A Four-Speed Reform: A Typology for Legal Capacity Reforms in Latin American Countries

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In the past few years, Latin American countries have started to enact changes in their legal capacity regulations regarding persons with disabilities. However, even when these changes started over eight years ago, there were few to no analyses on the matter. In addition, there is no encompassing theory or typology on how these reforms happen and on their effects. In the present paper, we propose two axes of analysis for the reforms: enforceability and compliance with Article 12 of the CRPD. This matrix allows for four kinds of reforms: incipient, formal, conciliatory and radical. Using this matrix, we examined the legislative changes in Argentina, Brazil, Colombia, Costa Rica, the Dominican Republic, El Salvador, Mexico, Nicaragua and Peru. Incipient reforms (Mexico) are not that effective but can lead to serious later change. Formal reforms (the Dominican Republic, El Salvador and Nicaragua) have few to no effects. Conciliatory reforms (Argentina, Brazil and Costa Rica) are a legislative compromise that allows for progressive change. Finally, radical reforms create encompassing change that is good but might create problems in the implementation.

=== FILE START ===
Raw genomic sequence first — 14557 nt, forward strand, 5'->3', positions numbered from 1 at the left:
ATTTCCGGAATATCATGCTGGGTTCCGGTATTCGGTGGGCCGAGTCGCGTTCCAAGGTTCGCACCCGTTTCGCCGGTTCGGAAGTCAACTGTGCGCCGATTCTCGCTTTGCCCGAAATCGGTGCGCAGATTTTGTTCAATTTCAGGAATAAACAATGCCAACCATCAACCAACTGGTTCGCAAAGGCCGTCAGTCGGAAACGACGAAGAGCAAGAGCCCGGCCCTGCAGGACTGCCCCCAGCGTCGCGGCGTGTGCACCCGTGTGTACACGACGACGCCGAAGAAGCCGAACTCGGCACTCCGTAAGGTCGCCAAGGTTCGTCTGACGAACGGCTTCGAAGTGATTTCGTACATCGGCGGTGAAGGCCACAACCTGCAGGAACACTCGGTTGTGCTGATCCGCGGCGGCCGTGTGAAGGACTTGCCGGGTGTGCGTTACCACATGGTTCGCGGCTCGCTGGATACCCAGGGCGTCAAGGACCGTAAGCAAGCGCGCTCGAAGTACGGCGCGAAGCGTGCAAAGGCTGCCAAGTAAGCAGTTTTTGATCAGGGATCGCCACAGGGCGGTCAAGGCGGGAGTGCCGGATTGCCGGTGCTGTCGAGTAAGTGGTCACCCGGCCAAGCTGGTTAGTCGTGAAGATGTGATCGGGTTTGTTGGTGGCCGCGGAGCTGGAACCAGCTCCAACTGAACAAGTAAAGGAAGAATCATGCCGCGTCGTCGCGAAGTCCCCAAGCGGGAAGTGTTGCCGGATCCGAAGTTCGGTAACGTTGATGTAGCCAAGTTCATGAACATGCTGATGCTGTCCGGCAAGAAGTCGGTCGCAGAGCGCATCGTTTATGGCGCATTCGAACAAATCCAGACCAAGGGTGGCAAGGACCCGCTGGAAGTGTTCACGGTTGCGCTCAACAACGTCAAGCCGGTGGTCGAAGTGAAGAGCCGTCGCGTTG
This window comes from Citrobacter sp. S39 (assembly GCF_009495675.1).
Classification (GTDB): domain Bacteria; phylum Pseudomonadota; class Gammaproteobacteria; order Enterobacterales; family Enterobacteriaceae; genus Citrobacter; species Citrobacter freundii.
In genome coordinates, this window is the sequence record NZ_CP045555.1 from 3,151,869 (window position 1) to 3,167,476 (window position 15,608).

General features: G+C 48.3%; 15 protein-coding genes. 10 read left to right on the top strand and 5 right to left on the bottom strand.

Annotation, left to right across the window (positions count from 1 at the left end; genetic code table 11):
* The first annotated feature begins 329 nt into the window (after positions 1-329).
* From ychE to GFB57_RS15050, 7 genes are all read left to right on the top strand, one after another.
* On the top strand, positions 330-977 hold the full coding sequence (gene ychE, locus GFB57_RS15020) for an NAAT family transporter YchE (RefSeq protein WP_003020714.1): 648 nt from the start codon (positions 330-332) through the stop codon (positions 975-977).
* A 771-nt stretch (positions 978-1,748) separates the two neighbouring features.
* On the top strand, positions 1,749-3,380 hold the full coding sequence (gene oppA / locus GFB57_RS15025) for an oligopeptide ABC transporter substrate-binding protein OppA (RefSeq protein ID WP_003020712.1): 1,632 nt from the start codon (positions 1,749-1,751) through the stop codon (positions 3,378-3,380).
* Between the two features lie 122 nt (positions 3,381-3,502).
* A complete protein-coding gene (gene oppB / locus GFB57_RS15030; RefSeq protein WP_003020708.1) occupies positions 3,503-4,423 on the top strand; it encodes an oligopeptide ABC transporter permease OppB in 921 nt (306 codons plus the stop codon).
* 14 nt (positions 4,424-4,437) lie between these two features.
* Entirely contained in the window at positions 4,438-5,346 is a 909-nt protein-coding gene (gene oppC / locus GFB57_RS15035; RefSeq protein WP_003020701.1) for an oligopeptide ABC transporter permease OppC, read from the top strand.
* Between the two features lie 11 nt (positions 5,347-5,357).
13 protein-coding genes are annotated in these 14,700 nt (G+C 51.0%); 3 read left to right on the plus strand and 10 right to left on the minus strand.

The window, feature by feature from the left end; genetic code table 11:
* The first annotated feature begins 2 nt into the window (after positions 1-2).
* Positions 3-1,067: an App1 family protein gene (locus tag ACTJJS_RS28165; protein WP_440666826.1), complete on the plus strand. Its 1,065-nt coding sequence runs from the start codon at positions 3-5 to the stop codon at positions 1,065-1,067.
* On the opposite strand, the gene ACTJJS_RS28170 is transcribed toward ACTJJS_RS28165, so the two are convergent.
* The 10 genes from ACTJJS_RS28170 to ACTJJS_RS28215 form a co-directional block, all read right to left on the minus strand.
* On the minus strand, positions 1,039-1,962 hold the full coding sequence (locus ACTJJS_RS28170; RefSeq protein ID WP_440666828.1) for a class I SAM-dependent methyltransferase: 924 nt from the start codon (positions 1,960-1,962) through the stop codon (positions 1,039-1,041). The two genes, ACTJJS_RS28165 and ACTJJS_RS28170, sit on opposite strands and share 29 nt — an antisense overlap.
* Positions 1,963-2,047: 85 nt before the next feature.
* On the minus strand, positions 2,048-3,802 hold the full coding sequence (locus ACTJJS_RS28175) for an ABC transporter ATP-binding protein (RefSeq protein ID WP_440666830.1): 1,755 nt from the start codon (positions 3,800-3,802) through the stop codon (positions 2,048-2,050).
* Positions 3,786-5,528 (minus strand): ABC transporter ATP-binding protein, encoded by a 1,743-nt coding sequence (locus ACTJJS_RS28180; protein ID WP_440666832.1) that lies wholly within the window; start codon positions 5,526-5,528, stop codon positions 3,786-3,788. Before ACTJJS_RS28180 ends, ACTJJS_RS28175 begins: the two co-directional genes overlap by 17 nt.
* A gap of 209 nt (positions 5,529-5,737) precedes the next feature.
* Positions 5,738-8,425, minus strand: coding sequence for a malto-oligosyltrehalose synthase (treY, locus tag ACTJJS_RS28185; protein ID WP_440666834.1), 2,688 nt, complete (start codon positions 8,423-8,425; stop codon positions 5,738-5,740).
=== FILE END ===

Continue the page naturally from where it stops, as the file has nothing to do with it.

Original languageEnglish
Article number45
Issue number3
StatePublished - Jun 2023


  • Latin America
  • civil code
  • disability
  • legal capacity
  • persons with disabilities


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